These new regulations will present a new set of challenges for consumer technology companies and battery manufacturers, as the new law applies to the entire lifecycle of batteries.
The entire battery life includes material extraction, industrial production, and disposal.
The new EU law will apply to all batteries sold in the EU, including batteries used in electronics, industrial batteries, automotive batteries and batteries used in two-wheelers and electric vehicles (VEs).
From the beginning of 2024, battery manufacturers in the EU will have to report the full carbon footprint of their products, from extraction to recycling.
This data will then be used to set a maximum CO2 limit for batteries that will come into effect from July 2027.
They must use a defined percentage of recycled materials, i.e. 16% cobalt, 85% lead, 6% lithium. , and 6% nickel.
New EU battery regulations require that the battery can be easily replaced by the end consumer
The new regulations also require consumer technology brands to design their devices so that their batteries can be easily replaced, by removing the battery cover or removing easily accessible screws.
More About The EU law Concerning Removable Batteries
Does this mean the return of removable batteries on smartphones? Well, it will at least make electronic devices more durable and improve their lifespan.
It will also reduce profit margins for businesses when repairing and maintaining equipment.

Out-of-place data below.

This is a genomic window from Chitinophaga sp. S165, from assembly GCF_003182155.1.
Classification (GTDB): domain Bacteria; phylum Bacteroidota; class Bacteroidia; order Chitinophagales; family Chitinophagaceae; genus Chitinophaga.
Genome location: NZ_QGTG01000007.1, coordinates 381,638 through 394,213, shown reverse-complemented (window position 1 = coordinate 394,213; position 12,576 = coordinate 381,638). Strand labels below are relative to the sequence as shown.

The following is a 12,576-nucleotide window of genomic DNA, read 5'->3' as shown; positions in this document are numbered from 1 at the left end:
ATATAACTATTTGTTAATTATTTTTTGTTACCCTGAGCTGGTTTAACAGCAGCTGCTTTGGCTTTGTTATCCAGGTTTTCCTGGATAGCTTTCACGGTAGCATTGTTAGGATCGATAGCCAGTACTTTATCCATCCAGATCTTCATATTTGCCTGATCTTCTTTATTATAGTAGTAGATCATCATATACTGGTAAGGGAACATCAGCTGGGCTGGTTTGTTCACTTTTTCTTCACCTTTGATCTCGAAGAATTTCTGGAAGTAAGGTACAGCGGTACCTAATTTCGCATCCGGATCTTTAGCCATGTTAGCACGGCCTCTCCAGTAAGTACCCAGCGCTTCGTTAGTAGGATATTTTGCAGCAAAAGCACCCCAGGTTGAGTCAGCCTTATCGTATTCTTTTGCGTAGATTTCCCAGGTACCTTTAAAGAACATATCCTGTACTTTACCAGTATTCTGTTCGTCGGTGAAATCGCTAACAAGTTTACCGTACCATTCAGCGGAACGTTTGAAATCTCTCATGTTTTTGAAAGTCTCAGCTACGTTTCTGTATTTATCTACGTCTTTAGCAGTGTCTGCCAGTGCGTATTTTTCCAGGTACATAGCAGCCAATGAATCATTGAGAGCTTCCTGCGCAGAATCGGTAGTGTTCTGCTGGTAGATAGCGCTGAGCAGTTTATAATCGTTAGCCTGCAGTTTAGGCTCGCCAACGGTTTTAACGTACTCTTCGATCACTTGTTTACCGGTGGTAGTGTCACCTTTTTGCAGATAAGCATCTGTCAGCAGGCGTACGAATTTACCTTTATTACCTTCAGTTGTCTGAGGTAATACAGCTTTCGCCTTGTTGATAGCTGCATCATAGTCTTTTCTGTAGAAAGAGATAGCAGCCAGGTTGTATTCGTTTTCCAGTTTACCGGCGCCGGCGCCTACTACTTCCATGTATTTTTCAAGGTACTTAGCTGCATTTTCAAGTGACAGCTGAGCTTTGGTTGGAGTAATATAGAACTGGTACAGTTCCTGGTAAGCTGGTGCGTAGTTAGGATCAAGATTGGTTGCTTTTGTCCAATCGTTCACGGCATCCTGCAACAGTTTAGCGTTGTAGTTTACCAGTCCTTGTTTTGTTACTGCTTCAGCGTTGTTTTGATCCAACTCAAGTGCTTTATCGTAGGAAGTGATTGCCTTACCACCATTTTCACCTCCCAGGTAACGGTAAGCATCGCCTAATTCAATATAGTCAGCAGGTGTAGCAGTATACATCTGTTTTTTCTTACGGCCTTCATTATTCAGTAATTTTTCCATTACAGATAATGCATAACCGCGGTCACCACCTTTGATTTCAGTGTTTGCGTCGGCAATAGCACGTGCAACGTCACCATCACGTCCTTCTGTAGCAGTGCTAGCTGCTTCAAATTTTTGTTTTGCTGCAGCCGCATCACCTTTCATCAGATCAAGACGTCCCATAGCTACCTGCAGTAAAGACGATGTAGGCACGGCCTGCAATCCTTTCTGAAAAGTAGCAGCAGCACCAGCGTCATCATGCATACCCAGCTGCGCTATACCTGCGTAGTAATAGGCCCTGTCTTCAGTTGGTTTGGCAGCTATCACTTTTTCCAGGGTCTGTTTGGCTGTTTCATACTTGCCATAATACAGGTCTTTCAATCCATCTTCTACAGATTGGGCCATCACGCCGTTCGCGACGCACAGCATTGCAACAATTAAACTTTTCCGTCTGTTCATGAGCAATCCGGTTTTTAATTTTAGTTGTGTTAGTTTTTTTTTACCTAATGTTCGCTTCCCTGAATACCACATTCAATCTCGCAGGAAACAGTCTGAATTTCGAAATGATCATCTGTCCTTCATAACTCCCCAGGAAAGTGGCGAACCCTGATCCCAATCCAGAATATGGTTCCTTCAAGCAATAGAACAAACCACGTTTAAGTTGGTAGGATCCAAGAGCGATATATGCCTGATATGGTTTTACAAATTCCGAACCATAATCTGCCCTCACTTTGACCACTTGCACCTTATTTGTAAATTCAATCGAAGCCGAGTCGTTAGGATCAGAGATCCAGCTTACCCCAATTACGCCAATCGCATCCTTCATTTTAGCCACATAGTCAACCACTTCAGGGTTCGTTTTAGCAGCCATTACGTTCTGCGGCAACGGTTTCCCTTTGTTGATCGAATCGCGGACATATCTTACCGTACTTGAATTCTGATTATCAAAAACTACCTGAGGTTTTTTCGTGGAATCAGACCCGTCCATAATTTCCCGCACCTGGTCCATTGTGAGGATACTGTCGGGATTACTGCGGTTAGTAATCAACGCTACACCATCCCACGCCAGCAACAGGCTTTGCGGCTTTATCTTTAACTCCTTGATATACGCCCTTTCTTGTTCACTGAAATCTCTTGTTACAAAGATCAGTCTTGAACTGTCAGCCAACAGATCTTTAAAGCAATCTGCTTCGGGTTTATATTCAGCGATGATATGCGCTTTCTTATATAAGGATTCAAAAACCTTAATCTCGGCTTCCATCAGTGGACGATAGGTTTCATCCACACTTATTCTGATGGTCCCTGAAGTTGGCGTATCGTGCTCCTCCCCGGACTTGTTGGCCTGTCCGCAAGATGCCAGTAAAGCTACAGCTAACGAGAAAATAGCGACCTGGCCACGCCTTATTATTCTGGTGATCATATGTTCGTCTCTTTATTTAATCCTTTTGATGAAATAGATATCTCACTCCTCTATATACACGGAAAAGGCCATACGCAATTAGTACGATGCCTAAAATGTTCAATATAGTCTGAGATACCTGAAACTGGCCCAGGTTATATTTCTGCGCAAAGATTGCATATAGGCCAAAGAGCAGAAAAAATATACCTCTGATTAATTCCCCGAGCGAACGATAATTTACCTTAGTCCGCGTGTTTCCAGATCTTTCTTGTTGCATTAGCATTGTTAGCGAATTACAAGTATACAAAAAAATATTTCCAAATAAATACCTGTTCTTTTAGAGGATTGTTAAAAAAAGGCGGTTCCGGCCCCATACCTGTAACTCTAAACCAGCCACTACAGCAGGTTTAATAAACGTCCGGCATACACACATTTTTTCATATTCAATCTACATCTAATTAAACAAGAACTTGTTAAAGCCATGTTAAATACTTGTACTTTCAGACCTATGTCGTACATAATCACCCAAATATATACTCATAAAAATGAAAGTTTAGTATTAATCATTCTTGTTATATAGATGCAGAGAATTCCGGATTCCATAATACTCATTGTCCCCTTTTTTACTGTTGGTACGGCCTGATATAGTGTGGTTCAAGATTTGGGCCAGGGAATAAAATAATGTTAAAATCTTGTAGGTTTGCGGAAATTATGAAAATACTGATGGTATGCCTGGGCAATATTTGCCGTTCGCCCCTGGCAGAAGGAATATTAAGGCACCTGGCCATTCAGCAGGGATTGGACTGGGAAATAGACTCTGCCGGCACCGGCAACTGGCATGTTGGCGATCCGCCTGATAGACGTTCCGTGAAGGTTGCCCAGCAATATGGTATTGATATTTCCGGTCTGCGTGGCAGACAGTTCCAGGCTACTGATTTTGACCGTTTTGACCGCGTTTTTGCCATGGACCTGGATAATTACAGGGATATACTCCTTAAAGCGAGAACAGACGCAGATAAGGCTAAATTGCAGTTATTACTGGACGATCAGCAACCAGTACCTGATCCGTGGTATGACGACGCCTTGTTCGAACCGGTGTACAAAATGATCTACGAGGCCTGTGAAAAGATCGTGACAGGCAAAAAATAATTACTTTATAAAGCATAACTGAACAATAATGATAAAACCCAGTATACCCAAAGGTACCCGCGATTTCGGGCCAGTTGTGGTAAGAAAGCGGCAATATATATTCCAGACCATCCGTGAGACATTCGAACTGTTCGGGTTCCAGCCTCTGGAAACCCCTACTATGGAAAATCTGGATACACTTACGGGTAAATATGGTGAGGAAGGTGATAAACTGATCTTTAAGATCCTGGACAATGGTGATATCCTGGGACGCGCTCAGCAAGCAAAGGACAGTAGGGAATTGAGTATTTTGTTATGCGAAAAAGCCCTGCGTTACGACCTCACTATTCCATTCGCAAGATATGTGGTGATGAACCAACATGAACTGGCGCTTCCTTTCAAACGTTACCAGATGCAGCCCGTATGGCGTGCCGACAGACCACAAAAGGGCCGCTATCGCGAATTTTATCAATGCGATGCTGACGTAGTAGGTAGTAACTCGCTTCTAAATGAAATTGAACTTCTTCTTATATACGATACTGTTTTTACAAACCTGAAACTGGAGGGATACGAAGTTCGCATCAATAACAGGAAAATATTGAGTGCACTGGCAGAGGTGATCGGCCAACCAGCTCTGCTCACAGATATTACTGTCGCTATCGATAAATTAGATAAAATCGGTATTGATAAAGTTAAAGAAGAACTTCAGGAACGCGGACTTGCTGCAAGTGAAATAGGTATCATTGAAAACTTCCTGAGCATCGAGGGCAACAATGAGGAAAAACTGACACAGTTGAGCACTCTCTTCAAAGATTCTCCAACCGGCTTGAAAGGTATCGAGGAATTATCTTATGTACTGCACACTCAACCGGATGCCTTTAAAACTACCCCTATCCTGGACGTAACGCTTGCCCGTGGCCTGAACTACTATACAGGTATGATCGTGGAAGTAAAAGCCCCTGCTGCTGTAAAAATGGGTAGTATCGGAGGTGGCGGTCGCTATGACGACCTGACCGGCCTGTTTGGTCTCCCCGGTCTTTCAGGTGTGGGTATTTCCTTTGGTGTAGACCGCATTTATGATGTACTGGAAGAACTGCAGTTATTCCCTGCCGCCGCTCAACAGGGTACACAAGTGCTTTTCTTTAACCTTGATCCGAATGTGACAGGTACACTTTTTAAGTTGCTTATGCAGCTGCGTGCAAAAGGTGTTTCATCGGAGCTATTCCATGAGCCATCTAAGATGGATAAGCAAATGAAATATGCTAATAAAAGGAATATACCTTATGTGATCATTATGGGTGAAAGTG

If passed, the new regulations will ensure that batteries sold in the EU region last longer globally, eventually setting the standard for the rest of the world.
The rules not only assess carbon emissions, but companies involved in battery production in the EU should also identify, prevent and address human rights and labor issues in their supply chains.
The EU only applies this new law to key raw materials such as lithium, nickel, cobalt and graphite.
In addition, the EU has also set ambitious debt collection targets. It aims to collect 45% of recyclable materials from electronic devices by 2023 and 73% by 2030.
In addition, for electric vehicles, it aims to collect 100% of recyclable materials. . Well, the new EU Battery Regulation is awaiting final approval from Parliament and the Council.
It is sure to pose tough challenges for consumer electronics companies like Apple, Google, Samsung and other companies as they have to rethink their device design.
Even battery manufacturers like Panasonic and Samsung SDI.
All battery companies will be required to begin preparing for the new law, review their supply chains and operations, and find solutions to partner with recyclers.
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